In a previous private funds regulatory update, we discussed the new EU Prudential Proposals. These Proposals potentially have a wide-ranging impact on private fund managers, including by:

  • potentially increasing the regulatory capital which will need to be held by private fund managers classified as “exempt CAD” firms, otherwise known as adviser/arranger firms;
  • expanding the number of firms which are subject to regulatory capital consolidation which may have implications for private fund managers with onshore holding companies; and
  • increasing the number of private fund managers subject to a detailed remuneration code where previously a large number were subject to overarching principles.

The FCA has indicated that it is expecting to introduce a more risk-sensitive prudential regime for investment firms in 2021. The FCA has also mentioned that, on its Covid-19 response webpage, it is delaying publication of a discussion paper on “Prudential requirements for MiFID Investment Firms” (as mentioned above). Whilst this seems to point towards a delay in the implementation of the EU Prudential Proposals, private fund managers, especially exempt CAD firms, should keep an eye on developments in this area given the potentially wide-ranging effects of these Proposals on such private fund managers.

Covid-19 developments

FCA’s expectations on the SMCR for FCA solo-regulated firms

The FCA recently published a statement setting out its expectations of FCA solo-regulated firms, which include the majority of private fund managers, in respect of the SMCR given the Covid-19 pandemic. It recognises that firms will need to keep their governance arrangements under review and make appropriate changes as circumstances change.

Nonetheless, private fund managers are required to ensure that the necessary steps are taken to satisfy the FCA’s expectations by allocating senior management responsibilities in a way that best enables firms to manage the risks they face.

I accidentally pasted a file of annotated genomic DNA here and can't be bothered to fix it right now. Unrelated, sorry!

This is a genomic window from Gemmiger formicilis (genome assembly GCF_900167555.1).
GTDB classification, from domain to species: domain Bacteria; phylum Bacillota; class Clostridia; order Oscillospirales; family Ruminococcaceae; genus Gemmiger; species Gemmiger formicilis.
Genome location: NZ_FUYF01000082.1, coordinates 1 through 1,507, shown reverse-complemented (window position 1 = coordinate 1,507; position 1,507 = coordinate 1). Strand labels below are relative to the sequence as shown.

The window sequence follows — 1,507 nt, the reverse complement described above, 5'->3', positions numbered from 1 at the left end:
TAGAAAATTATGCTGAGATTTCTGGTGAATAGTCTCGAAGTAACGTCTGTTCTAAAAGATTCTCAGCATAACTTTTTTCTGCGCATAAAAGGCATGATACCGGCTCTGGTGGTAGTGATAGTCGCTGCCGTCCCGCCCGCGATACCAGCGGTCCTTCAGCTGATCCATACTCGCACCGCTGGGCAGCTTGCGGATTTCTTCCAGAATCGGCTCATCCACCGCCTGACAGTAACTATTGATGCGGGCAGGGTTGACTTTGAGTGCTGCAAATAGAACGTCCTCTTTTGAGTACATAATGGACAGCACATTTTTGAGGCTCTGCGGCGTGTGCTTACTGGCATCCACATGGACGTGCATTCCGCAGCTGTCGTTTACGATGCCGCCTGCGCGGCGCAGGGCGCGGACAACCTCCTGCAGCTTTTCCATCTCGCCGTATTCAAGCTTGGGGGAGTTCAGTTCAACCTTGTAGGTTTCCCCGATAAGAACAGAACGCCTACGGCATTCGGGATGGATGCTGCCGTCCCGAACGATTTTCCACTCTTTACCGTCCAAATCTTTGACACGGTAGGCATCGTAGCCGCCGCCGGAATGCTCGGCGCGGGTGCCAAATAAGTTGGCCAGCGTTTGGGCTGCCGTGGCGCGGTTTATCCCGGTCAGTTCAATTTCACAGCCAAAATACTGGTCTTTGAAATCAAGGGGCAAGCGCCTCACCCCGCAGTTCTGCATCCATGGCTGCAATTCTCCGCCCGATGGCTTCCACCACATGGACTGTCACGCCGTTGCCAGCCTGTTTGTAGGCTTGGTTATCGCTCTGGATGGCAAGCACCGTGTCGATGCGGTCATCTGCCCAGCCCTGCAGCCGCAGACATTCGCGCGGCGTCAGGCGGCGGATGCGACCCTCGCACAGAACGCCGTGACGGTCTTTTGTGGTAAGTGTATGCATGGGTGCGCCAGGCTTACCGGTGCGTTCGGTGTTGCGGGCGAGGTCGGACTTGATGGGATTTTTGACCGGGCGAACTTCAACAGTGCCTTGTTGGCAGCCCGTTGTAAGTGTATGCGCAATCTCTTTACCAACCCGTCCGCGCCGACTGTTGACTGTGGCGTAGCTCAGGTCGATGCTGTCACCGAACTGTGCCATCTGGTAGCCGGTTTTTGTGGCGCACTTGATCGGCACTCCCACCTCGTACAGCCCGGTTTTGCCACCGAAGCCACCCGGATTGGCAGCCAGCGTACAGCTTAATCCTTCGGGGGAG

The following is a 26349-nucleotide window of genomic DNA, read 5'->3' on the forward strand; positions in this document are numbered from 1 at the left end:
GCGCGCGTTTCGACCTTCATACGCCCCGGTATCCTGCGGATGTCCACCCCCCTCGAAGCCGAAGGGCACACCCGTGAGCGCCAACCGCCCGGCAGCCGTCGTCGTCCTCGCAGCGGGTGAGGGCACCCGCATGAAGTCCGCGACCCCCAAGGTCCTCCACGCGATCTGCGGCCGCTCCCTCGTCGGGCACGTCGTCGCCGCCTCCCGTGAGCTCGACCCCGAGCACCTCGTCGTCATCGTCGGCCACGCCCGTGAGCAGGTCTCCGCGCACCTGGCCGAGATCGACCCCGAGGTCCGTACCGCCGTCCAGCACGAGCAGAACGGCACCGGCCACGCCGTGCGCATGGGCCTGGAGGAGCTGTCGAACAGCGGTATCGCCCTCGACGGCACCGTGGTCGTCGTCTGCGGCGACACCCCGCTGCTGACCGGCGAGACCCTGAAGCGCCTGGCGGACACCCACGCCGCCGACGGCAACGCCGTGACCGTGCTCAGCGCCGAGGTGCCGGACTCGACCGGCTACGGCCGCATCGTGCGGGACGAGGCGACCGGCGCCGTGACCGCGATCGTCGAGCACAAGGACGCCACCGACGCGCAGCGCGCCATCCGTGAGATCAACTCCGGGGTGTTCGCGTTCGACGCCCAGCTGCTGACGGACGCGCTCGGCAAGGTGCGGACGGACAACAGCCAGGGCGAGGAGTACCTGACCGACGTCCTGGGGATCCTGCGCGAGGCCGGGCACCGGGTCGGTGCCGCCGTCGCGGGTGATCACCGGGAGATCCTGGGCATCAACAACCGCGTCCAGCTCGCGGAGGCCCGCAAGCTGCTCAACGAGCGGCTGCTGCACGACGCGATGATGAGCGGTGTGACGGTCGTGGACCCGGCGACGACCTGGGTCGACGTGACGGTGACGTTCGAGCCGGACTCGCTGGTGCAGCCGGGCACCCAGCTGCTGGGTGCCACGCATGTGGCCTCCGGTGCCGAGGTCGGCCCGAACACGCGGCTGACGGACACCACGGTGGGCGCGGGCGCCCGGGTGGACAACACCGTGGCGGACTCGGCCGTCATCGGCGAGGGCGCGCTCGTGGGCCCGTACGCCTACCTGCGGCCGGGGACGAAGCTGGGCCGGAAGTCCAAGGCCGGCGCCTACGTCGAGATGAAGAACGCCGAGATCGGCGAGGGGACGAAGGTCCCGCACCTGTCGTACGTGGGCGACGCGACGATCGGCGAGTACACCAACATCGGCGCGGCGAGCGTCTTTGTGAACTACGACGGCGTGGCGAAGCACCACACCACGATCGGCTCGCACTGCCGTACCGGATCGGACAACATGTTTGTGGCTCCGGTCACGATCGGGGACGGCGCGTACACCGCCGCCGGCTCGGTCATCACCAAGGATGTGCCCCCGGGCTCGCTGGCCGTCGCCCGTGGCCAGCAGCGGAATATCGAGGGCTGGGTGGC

Considerations for private fund managers

  • Senior management responsibilities – Regulated firms, such as private fund managers, are not required to have a single senior manager responsible for their Covid-19 response. However, senior managers should consider circumstances where the current situation might lead to emerging risks, and how it affects existing risks, along with the controls used to manage them.
  • Statements of responsibilities and significant changes to senior manager responsibilities – The FCA does not intend to enforce the requirement on firms to submit updated statements of responsibilities if there is a temporary change to responsibilities as a result of Covid-19. However, firms will still be expected to:
    • maintain clear internal records of these temporary changes;
    • provide the FCA with timely detail of the changes; and
    • keep a “running commentary” of their senior managers’ responsibilities (including by, for example, keeping statements of responsibilities up-to-date).
  • Furloughed staff – Unless a furloughed senior manager is permanently leaving their role, they will retain their approval during their absence and will not need FCA re-approval when they return.
  • Reallocating prescribed responsibilities – Firms should reallocate the prescribed responsibilities of a furloughed senior manager to another senior manager. Individuals performing required functions (for example, the Compliance Oversight Function) should only be furloughed as a last resort.